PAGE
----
By Connor Lynch
NAPANEE — Napanee-area tree farmer Gale Rogers wants kids to get back out into the great outdoors and is willing to put his green where his mouth is.
Rogers is donating 15 acres of his 67-acre property to the township of Greater Napanee for the town to use as a public space.
The farm started out as a project for his kids to experience nature and learn some responsibility. Originally a 2.5 acre parcel along the Napanee River, it also started with strawberries that his four children took care of and sold at roadside stands.
Rogers got the chance to buy a 67-acre parcel a few years later. He rented the agricultural portion to a neighbouring dairy farmer to grow crops on, and turned the forest into a Christmas tree farm.
The most labour intensive portion of growing Christmas trees is around the two-year mark. To give the trees their characteristic shape, they have to be pruned. The growth of the tree, called the candle, has to be fully extended, but not brittle. Best done in June, it’s a slow process, with the early morning providing only a few hours when conditions are right, often taking multiple days.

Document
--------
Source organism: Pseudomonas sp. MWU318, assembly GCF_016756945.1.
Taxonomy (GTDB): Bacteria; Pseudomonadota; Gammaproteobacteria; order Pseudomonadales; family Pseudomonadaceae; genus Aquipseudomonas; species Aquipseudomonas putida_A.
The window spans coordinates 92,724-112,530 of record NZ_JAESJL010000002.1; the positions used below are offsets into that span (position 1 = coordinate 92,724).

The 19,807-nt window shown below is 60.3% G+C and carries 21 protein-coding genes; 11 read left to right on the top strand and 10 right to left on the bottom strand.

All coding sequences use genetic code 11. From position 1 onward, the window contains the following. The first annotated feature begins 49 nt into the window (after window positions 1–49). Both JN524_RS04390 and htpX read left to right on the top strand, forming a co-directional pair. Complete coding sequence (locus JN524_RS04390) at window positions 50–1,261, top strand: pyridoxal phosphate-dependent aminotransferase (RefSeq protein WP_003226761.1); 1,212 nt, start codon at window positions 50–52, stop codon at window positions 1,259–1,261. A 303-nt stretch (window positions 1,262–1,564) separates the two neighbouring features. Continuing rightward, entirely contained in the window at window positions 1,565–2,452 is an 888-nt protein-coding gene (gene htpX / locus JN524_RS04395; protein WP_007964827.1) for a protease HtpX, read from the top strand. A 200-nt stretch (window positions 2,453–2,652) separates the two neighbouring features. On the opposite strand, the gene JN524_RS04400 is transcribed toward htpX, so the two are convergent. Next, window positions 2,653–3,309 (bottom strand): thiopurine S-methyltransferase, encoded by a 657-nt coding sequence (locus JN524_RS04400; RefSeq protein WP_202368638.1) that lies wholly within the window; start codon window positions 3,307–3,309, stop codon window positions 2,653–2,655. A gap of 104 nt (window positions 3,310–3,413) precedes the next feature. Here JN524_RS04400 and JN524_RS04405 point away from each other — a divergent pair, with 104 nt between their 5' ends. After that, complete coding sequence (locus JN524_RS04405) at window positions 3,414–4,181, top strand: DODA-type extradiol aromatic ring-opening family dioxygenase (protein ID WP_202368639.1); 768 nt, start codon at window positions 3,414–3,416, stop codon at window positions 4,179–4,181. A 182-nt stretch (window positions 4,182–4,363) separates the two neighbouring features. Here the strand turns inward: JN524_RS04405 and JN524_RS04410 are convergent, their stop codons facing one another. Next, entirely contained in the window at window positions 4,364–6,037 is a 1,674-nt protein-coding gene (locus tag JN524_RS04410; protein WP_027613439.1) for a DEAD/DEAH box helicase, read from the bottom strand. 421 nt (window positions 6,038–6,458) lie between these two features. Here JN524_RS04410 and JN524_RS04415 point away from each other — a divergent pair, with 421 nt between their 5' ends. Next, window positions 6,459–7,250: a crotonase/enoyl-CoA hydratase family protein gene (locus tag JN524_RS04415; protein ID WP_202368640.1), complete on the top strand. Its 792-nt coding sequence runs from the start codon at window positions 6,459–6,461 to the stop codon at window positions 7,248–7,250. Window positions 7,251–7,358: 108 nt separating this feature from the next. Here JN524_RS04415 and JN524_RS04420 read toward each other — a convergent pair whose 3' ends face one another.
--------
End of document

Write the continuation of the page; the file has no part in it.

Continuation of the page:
But Rogers realized that just growing Christmas trees in one area was essentially a monoculture, no different than corn on corn or soybeans on soybeans. So, he started interseeding other trees, eventually ending up with his own manmade forest.
His family and friends have made use of the land for cross-country skiing and hiking. He’s hoping that come the spring, his neighbours can too.